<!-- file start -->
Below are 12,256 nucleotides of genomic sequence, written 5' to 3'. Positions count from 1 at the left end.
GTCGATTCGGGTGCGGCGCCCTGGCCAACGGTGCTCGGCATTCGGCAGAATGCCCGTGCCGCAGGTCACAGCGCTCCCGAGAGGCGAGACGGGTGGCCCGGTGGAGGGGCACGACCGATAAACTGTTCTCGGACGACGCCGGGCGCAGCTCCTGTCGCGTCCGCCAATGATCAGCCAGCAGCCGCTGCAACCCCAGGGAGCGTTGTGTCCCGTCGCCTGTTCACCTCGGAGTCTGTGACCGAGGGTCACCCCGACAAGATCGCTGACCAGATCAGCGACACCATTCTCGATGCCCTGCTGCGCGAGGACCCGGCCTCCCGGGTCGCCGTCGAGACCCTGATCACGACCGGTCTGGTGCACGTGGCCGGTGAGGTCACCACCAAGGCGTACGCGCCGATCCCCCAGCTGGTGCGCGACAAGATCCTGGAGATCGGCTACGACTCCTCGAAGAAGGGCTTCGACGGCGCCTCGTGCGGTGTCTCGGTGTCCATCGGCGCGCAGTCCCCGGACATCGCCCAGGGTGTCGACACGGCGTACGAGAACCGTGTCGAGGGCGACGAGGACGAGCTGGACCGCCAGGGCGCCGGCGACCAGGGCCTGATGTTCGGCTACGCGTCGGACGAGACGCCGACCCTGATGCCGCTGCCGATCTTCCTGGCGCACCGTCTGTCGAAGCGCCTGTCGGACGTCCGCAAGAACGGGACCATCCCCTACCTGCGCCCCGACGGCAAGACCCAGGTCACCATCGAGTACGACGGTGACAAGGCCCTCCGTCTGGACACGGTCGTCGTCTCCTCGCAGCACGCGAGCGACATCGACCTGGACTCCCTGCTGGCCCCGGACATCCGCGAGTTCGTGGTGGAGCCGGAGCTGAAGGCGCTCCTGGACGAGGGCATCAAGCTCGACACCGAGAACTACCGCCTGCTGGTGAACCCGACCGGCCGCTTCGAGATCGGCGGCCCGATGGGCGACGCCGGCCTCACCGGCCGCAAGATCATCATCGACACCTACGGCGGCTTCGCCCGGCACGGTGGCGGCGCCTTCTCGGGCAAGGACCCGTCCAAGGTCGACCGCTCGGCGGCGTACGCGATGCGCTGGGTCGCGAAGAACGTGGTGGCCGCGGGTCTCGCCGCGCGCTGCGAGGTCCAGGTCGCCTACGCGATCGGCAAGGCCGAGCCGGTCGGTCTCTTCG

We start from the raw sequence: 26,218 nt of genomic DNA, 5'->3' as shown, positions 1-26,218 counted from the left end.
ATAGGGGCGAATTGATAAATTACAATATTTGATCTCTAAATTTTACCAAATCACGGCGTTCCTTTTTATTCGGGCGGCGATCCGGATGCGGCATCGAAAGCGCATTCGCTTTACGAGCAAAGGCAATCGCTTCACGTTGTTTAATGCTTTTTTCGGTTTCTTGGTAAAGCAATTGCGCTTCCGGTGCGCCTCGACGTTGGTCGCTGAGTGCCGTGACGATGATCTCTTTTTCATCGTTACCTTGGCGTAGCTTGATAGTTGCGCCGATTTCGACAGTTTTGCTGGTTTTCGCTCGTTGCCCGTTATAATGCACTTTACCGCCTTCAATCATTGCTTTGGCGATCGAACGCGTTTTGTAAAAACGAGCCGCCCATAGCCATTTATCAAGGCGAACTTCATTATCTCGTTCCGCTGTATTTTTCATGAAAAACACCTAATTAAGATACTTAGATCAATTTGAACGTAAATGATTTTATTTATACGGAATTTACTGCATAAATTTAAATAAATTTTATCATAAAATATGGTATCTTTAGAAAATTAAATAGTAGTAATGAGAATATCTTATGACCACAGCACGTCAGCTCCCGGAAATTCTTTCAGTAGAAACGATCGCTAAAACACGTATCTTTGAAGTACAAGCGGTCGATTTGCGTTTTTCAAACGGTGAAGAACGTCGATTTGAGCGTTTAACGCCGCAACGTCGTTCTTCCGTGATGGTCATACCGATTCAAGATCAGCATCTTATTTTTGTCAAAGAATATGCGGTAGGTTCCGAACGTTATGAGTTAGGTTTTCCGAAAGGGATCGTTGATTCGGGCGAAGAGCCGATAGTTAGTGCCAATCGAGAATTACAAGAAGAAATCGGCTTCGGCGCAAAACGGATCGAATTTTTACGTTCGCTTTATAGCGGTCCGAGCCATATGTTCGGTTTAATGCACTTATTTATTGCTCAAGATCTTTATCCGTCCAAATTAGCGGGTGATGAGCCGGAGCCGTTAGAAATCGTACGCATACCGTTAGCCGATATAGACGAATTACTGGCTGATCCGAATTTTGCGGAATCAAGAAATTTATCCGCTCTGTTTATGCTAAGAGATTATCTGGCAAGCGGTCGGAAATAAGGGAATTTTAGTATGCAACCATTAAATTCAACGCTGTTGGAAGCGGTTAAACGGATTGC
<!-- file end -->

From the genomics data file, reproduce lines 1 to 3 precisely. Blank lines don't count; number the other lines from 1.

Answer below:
Below are 12,256 nucleotides of genomic sequence, written 5' to 3'. Positions count from 1 at the left end.
GTCGATTCGGGTGCGGCGCCCTGGCCAACGGTGCTCGGCATTCGGCAGAATGCCCGTGCCGCAGGTCACAGCGCTCCCGAGAGGCGAGACGGGTGGCCCGGTGGAGGGGCACGACCGATAAACTGTTCTCGGACGACGCCGGGCGCAGCTCCTGTCGCGTCCGCCAATGATCAGCCAGCAGCCGCTGCAACCCCAGGGAGCGTTGTGTCCCGTCGCCTGTTCACCTCGGAGTCTGTGACCGAGGGTCACCCCGACAAGATCGCTGACCAGATCAGCGACACCATTCTCGATGCCCTGCTGCGCGAGGACCCGGCCTCCCGGGTCGCCGTCGAGACCCTGATCACGACCGGTCTGGTGCACGTGGCCGGTGAGGTCACCACCAAGGCGTACGCGCCGATCCCCCAGCTGGTGCGCGACAAGATCCTGGAGATCGGCTACGACTCCTCGAAGAAGGGCTTCGACGGCGCCTCGTGCGGTGTCTCGGTGTCCATCGGCGCGCAGTCCCCGGACATCGCCCAGGGTGTCGACACGGCGTACGAGAACCGTGTCGAGGGCGACGAGGACGAGCTGGACCGCCAGGGCGCCGGCGACCAGGGCCTGATGTTCGGCTACGCGTCGGACGAGACGCCGACCCTGATGCCGCTGCCGATCTTCCTGGCGCACCGTCTGTCGAAGCGCCTGTCGGACGTCCGCAAGAACGGGACCATCCCCTACCTGCGCCCCGACGGCAAGACCCAGGTCACCATCGAGTACGACGGTGACAAGGCCCTCCGTCTGGACACGGTCGTCGTCTCCTCGCAGCACGCGAGCGACATCGACCTGGACTCCCTGCTGGCCCCGGACATCCGCGAGTTCGTGGTGGAGCCGGAGCTGAAGGCGCTCCTGGACGAGGGCATCAAGCTCGACACCGAGAACTACCGCCTGCTGGTGAACCCGACCGGCCGCTTCGAGATCGGCGGCCCGATGGGCGACGCCGGCCTCACCGGCCGCAAGATCATCATCGACACCTACGGCGGCTTCGCCCGGCACGGTGGCGGCGCCTTCTCGGGCAAGGACCCGTCCAAGGTCGACCGCTCGGCGGCGTACGCGATGCGCTGGGTCGCGAAGAACGTGGTGGCCGCGGGTCTCGCCGCGCGCTGCGAGGTCCAGGTCGCCTACGCGATCGGCAAGGCCGAGCCGGTCGGTCTCTTCG

We start from the raw sequence: 26,218 nt of genomic DNA, 5'->3' as shown, positions 1-26,218 counted from the left end.